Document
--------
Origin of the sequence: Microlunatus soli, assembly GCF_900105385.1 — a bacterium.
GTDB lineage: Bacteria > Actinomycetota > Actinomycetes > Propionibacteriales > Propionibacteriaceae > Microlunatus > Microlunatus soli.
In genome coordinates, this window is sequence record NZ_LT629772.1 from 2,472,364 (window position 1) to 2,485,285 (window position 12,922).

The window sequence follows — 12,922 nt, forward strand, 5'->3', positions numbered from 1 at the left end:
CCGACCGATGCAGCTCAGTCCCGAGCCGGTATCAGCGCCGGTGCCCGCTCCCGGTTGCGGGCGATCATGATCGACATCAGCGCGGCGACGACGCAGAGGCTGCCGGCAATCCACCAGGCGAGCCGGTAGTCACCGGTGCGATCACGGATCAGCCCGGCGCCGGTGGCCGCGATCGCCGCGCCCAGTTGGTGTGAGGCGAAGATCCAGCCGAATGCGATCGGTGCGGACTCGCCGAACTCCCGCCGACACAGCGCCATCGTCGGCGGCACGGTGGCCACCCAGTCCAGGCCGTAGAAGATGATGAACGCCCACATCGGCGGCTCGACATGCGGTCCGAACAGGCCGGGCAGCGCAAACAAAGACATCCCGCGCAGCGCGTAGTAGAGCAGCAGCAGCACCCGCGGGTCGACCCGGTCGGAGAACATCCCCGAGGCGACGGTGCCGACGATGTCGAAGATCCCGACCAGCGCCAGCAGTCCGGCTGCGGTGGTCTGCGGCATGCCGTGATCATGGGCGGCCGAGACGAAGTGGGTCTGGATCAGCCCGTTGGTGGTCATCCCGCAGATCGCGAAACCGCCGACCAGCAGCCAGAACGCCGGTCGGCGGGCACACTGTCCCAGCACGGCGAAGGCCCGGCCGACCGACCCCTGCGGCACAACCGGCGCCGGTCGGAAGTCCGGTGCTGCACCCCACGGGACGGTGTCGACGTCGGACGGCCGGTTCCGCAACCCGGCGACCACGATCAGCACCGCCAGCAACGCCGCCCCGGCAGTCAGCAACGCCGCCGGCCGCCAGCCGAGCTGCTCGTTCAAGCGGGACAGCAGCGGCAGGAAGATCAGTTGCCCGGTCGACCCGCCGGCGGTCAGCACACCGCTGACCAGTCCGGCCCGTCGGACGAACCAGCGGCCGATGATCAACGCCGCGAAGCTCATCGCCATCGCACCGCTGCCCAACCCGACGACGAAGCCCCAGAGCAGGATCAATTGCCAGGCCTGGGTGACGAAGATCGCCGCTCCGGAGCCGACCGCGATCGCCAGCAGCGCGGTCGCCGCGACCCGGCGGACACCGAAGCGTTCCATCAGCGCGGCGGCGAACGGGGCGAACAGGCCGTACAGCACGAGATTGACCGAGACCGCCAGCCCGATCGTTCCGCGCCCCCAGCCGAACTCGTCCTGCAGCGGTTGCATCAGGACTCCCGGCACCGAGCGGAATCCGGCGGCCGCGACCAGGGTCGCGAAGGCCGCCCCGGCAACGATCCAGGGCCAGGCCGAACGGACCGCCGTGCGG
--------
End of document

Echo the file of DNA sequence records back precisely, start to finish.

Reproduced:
Origin of the sequence: Microlunatus soli, assembly GCF_900105385.1 — a bacterium.
GTDB lineage: Bacteria > Actinomycetota > Actinomycetes > Propionibacteriales > Propionibacteriaceae > Microlunatus > Microlunatus soli.
In genome coordinates, this window is sequence record NZ_LT629772.1 from 2,472,364 (window position 1) to 2,485,285 (window position 12,922).

The window sequence follows — 12,922 nt, forward strand, 5'->3', positions numbered from 1 at the left end:
CCGACCGATGCAGCTCAGTCCCGAGCCGGTATCAGCGCCGGTGCCCGCTCCCGGTTGCGGGCGATCATGATCGACATCAGCGCGGCGACGACGCAGAGGCTGCCGGCAATCCACCAGGCGAGCCGGTAGTCACCGGTGCGATCACGGATCAGCCCGGCGCCGGTGGCCGCGATCGCCGCGCCCAGTTGGTGTGAGGCGAAGATCCAGCCGAATGCGATCGGTGCGGACTCGCCGAACTCCCGCCGACACAGCGCCATCGTCGGCGGCACGGTGGCCACCCAGTCCAGGCCGTAGAAGATGATGAACGCCCACATCGGCGGCTCGACATGCGGTCCGAACAGGCCGGGCAGCGCAAACAAAGACATCCCGCGCAGCGCGTAGTAGAGCAGCAGCAGCACCCGCGGGTCGACCCGGTCGGAGAACATCCCCGAGGCGACGGTGCCGACGATGTCGAAGATCCCGACCAGCGCCAGCAGTCCGGCTGCGGTGGTCTGCGGCATGCCGTGATCATGGGCGGCCGAGACGAAGTGGGTCTGGATCAGCCCGTTGGTGGTCATCCCGCAGATCGCGAAACCGCCGACCAGCAGCCAGAACGCCGGTCGGCGGGCACACTGTCCCAGCACGGCGAAGGCCCGGCCGACCGACCCCTGCGGCACAACCGGCGCCGGTCGGAAGTCCGGTGCTGCACCCCACGGGACGGTGTCGACGTCGGACGGCCGGTTCCGCAACCCGGCGACCACGATCAGCACCGCCAGCAACGCCGCCCCGGCAGTCAGCAACGCCGCCGGCCGCCAGCCGAGCTGCTCGTTCAAGCGGGACAGCAGCGGCAGGAAGATCAGTTGCCCGGTCGACCCGCCGGCGGTCAGCACACCGCTGACCAGTCCGGCCCGTCGGACGAACCAGCGGCCGATGATCAACGCCGCGAAGCTCATCGCCATCGCACCGCTGCCCAACCCGACGACGAAGCCCCAGAGCAGGATCAATTGCCAGGCCTGGGTGACGAAGATCGCCGCTCCGGAGCCGACCGCGATCGCCAGCAGCGCGGTCGCCGCGACCCGGCGGACACCGAAGCGTTCCATCAGCGCGGCGGCGAACGGGGCGAACAGGCCGTACAGCACGAGATTGACCGAGACCGCCAGCCCGATCGTTCCGCGCCCCCAGCCGAACTCGTCCTGCAGCGGTTGCATCAGGACTCCCGGCACCGAGCGGAATCCGGCGGCCGCGACCAGGGTCGCGAAGGCCGCCCCGGCAACGATCCAGGGCCAGGCCGAACGGACCGCCGTGCGG